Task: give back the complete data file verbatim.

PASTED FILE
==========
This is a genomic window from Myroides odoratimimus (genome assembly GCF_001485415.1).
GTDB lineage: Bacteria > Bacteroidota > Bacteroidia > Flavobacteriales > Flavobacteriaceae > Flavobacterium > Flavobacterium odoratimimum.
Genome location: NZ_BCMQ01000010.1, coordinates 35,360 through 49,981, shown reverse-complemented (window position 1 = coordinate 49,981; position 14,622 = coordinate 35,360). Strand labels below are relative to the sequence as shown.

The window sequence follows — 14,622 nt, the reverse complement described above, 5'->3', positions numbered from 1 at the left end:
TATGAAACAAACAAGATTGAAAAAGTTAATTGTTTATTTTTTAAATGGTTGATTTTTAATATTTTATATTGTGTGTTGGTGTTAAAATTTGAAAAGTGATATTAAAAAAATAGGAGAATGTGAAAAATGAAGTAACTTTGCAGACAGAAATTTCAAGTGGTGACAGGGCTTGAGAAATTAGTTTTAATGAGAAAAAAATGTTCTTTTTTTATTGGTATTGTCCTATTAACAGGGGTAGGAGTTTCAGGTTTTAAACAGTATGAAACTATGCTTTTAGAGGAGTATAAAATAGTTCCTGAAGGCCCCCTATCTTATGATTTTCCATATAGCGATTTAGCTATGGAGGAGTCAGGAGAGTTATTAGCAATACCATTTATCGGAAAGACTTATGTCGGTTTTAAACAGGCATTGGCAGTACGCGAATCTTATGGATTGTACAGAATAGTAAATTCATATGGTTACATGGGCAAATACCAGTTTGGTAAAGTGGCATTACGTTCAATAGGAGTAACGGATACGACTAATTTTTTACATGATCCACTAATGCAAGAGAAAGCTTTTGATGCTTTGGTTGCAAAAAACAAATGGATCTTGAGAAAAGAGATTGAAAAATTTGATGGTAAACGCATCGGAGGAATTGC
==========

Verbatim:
This is a genomic window from Myroides odoratimimus (genome assembly GCF_001485415.1).
GTDB lineage: Bacteria > Bacteroidota > Bacteroidia > Flavobacteriales > Flavobacteriaceae > Flavobacterium > Flavobacterium odoratimimum.
Genome location: NZ_BCMQ01000010.1, coordinates 35,360 through 49,981, shown reverse-complemented (window position 1 = coordinate 49,981; position 14,622 = coordinate 35,360). Strand labels below are relative to the sequence as shown.

The window sequence follows — 14,622 nt, the reverse complement described above, 5'->3', positions numbered from 1 at the left end:
TATGAAACAAACAAGATTGAAAAAGTTAATTGTTTATTTTTTAAATGGTTGATTTTTAATATTTTATATTGTGTGTTGGTGTTAAAATTTGAAAAGTGATATTAAAAAAATAGGAGAATGTGAAAAATGAAGTAACTTTGCAGACAGAAATTTCAAGTGGTGACAGGGCTTGAGAAATTAGTTTTAATGAGAAAAAAATGTTCTTTTTTTATTGGTATTGTCCTATTAACAGGGGTAGGAGTTTCAGGTTTTAAACAGTATGAAACTATGCTTTTAGAGGAGTATAAAATAGTTCCTGAAGGCCCCCTATCTTATGATTTTCCATATAGCGATTTAGCTATGGAGGAGTCAGGAGAGTTATTAGCAATACCATTTATCGGAAAGACTTATGTCGGTTTTAAACAGGCATTGGCAGTACGCGAATCTTATGGATTGTACAGAATAGTAAATTCATATGGTTACATGGGCAAATACCAGTTTGGTAAAGTGGCATTACGTTCAATAGGAGTAACGGATACGACTAATTTTTTACATGATCCACTAATGCAAGAGAAAGCTTTTGATGCTTTGGTTGCAAAAAACAAATGGATCTTGAGAAAAGAGATTGAAAAATTTGATGGTAAACGCATCGGAGGAATTGC